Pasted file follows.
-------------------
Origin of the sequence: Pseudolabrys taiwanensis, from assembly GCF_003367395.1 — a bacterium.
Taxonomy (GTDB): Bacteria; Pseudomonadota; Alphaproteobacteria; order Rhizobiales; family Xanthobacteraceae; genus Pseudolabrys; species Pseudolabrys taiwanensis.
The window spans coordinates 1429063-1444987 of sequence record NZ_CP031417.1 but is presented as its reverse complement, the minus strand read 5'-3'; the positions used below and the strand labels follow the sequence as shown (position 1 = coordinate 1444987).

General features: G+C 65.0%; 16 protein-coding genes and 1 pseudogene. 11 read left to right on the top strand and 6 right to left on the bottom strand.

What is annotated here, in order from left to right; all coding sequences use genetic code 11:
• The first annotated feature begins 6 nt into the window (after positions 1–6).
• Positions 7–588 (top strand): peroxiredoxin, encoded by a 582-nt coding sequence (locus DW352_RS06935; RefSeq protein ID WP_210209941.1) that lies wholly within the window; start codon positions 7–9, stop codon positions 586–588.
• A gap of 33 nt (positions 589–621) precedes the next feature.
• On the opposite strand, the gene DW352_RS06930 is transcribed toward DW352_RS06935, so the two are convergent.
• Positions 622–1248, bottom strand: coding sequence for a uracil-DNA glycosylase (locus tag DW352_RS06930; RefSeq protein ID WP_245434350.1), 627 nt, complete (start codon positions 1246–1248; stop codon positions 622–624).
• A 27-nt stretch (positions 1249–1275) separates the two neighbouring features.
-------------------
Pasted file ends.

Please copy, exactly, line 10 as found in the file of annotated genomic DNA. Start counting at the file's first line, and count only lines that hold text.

• Positions 622–1248, bottom strand: coding sequence for a uracil-DNA glycosylase (locus tag DW352_RS06930; RefSeq protein ID WP_245434350.1), 627 nt, complete (start codon positions 1246–1248; stop codon positions 622–624).